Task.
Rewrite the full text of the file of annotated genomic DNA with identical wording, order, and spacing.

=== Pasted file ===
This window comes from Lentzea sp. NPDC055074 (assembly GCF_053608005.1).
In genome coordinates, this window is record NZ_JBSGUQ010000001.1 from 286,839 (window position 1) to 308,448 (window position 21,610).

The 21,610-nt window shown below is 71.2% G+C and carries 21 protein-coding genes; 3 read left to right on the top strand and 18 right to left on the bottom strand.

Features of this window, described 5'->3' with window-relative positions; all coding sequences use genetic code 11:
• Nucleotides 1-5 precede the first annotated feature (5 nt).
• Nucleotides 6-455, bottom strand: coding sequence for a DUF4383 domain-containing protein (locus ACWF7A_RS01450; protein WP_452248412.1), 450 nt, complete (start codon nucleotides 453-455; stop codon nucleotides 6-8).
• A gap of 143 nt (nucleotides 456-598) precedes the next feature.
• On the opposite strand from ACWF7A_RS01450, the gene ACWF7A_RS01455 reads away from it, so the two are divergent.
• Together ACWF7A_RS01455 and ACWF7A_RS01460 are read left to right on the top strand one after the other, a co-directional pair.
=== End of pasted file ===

This window comes from Lentzea sp. NPDC055074 (assembly GCF_053608005.1).
In genome coordinates, this window is record NZ_JBSGUQ010000001.1 from 286,839 (window position 1) to 308,448 (window position 21,610).

The 21,610-nt window shown below is 71.2% G+C and carries 21 protein-coding genes; 3 read left to right on the top strand and 18 right to left on the bottom strand.

Features of this window, described 5'->3' with window-relative positions; all coding sequences use genetic code 11:
• Nucleotides 1-5 precede the first annotated feature (5 nt).
• Nucleotides 6-455, bottom strand: coding sequence for a DUF4383 domain-containing protein (locus ACWF7A_RS01450; protein WP_452248412.1), 450 nt, complete (start codon nucleotides 453-455; stop codon nucleotides 6-8).
• A gap of 143 nt (nucleotides 456-598) precedes the next feature.
• On the opposite strand from ACWF7A_RS01450, the gene ACWF7A_RS01455 reads away from it, so the two are divergent.
• Together ACWF7A_RS01455 and ACWF7A_RS01460 are read left to right on the top strand one after the other, a co-directional pair.